There are also warning devices inside the truck that will come on when the truck becomes lower than 60 PSI.  Also, to point of information, the build rate will not go from 85 to 100 psi within 45 seconds.  A deaf truck driver will be able to verify that at beginning of driving and while driving.  A deaf truck driver will be able to identify these things as they pay close attention to the psi gage. No need to hear anything.  They will be able to feel these things however, all of these things will be captured when they perform the pre-trip inspection of the truck that inspects the 5th wheel jaw locked, suspension/ brakes, nuts, rims, tires, air/electric lines, wheel seal, brake pads, coupling systems, axle check, and rear of the truck.  This check up includes checking inside cab check to ensure that all emergency equipment, horn, lights, wipers, defroster, and gauges are working properly.

In other words, there should be no reason why anyone would need to hear a whisper 5 feet away, because everything will be captured from technologies inside the truck and the pre-trip inspection.

V.  We do not believe any driver who can not pass the Hearing Physical Requirements should be given a Class B License instead of a Class A License.

If there was ever an opportunity that DOT to open up a position for deaf and hard of hearing people who can not meet the physical requirements and giving them opportunity to receive a Class B license.  We believe that this would be a nice option.  However, we must decline because deaf people been driving for many years and many got a Class A licenses.

As a Class A Driver, we experienced days that our hearing aids were lost, broken or forgotten.  As a result, we drove our trucks very well with no problems at all and the air brakes did not cause our driving records to decline.  Why should we downgrade ourselves if we made it this far pass the federal regulation for hearing to be part of the physical requirements?  No, we should not do that.  We should tell DOT to change the regulation and allow us to continue our driving without an Hearing Aid.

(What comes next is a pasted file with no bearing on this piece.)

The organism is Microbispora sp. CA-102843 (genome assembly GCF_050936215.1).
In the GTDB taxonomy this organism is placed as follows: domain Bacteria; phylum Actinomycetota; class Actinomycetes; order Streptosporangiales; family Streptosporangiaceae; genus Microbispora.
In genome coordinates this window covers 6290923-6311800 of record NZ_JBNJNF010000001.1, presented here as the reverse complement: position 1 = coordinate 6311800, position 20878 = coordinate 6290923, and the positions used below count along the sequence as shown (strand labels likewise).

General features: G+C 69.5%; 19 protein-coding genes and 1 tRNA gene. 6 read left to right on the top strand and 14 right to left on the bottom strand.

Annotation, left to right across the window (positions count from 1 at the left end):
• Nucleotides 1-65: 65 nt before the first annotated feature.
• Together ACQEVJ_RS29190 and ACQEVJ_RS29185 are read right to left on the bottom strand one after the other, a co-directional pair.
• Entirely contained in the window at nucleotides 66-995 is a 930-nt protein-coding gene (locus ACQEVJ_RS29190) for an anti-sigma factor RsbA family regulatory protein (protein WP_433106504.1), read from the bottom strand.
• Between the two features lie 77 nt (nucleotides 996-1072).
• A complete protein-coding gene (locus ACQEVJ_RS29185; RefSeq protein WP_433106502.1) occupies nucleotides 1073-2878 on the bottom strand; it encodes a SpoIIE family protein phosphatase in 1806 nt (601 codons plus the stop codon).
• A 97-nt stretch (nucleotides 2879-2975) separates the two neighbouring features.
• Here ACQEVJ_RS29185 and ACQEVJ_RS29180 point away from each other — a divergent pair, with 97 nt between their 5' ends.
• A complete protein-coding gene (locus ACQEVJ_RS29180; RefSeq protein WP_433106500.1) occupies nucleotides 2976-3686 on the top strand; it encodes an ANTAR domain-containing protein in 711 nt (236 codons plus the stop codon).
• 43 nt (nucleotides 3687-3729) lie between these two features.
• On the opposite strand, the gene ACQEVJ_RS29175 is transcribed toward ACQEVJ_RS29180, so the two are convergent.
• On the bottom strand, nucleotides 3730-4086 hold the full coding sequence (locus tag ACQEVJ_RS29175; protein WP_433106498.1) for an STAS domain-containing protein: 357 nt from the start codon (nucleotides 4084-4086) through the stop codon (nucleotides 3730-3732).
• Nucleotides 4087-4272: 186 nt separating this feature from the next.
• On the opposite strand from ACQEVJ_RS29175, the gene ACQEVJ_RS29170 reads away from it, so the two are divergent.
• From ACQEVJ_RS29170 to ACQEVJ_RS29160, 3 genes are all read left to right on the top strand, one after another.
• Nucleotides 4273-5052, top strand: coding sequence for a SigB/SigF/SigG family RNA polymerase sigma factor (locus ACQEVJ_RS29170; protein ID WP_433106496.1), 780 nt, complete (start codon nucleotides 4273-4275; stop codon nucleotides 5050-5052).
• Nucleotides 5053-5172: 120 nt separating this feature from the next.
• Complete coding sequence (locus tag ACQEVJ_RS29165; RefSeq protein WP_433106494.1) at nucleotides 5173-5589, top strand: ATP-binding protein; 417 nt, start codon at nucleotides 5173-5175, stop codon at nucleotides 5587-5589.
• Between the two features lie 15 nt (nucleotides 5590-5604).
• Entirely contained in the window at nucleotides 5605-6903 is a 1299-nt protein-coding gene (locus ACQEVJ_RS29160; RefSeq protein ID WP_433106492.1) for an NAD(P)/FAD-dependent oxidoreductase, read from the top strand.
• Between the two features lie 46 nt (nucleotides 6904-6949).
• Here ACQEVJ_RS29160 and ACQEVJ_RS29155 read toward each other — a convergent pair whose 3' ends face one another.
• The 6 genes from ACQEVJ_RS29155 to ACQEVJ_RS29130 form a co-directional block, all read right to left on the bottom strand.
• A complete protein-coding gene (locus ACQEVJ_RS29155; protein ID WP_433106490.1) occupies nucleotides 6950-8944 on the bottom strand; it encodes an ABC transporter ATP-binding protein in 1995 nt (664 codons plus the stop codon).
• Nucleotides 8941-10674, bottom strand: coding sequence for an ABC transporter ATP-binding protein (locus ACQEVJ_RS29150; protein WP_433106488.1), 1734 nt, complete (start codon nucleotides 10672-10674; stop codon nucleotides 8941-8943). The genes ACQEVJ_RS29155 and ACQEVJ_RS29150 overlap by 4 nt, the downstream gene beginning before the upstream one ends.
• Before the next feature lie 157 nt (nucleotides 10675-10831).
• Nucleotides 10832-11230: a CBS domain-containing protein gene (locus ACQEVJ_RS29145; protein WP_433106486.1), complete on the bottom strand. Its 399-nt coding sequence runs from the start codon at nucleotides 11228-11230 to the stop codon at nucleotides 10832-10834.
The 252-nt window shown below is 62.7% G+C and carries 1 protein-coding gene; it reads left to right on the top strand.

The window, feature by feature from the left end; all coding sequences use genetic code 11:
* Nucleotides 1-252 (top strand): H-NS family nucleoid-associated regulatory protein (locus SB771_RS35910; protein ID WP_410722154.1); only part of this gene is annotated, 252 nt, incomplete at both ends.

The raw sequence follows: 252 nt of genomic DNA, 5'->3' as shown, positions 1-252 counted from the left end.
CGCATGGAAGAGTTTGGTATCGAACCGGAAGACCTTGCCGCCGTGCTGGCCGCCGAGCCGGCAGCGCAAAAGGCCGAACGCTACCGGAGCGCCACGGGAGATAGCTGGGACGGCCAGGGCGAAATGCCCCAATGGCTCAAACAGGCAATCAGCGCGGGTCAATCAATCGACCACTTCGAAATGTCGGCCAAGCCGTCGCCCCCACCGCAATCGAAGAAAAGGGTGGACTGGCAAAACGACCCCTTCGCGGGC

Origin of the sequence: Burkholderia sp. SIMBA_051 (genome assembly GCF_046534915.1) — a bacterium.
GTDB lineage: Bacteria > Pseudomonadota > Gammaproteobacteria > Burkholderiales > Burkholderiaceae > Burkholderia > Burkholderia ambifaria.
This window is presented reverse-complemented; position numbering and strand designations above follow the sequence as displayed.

In addition, we do not want to be forced to get our Class B license after years of fighting to get our Class A License if our hearing aids fail to protect us in the future.   In other words, we are asking the DOT to allow us to drive without our hearing aids after our number of years as a driver of a Class A license as an example to remove the federal regulation that requires our people to hear and speak to maintain their driver’s license.

VI. What if DOT allow deaf people to get their Class B License and drive them with vehicles without air brakes?

Currently, The DOT has indicated that it may grant exemptions to operate Class B vehicles without air brakes to safe drivers who cannot pass the DOT’s hearing test.  Those truck drivers who have drove for years with air brakes found that driving trucks with air brakes are way more safer than having no brake gauge.  There should be no reason the air brakes or brake gauge would make a difference for a person who is deaf or has hearing loss.  This exemption to allow deaf people to drive without air brakes does not make sense at all.  As a result, many truck drivers wonder why the DOT would allow deaf truck drivers with Class B license to get their license without any airbrake?  We would like you to take serious thoughts about this as there might be some kind of hidden agenda behind the true purpose.    

VII. Do deaf people have the ability to drive trucks of Class A license?

Truck drivers have the lowest accident records.  And, deaf people have the best driving records.  Any insurance company would verify that deaf people are the best drivers out there.  We have better visual and feeling sense that helps us become a better driver.  If anyone is concerned about deaf people’s driving records, you will find nothing wrong with our records and driving is about skills not hearing.   We hope to find a legislator who will support us on our mission to remove the hearing aid requirements of driving trucks.

Help us remove the hearing and speech requirements from the federal DOT regulations, because it is about driving skills not hearing.

Thank you from the Rights of Deaf Truckers (RDT) and Colleagues Group.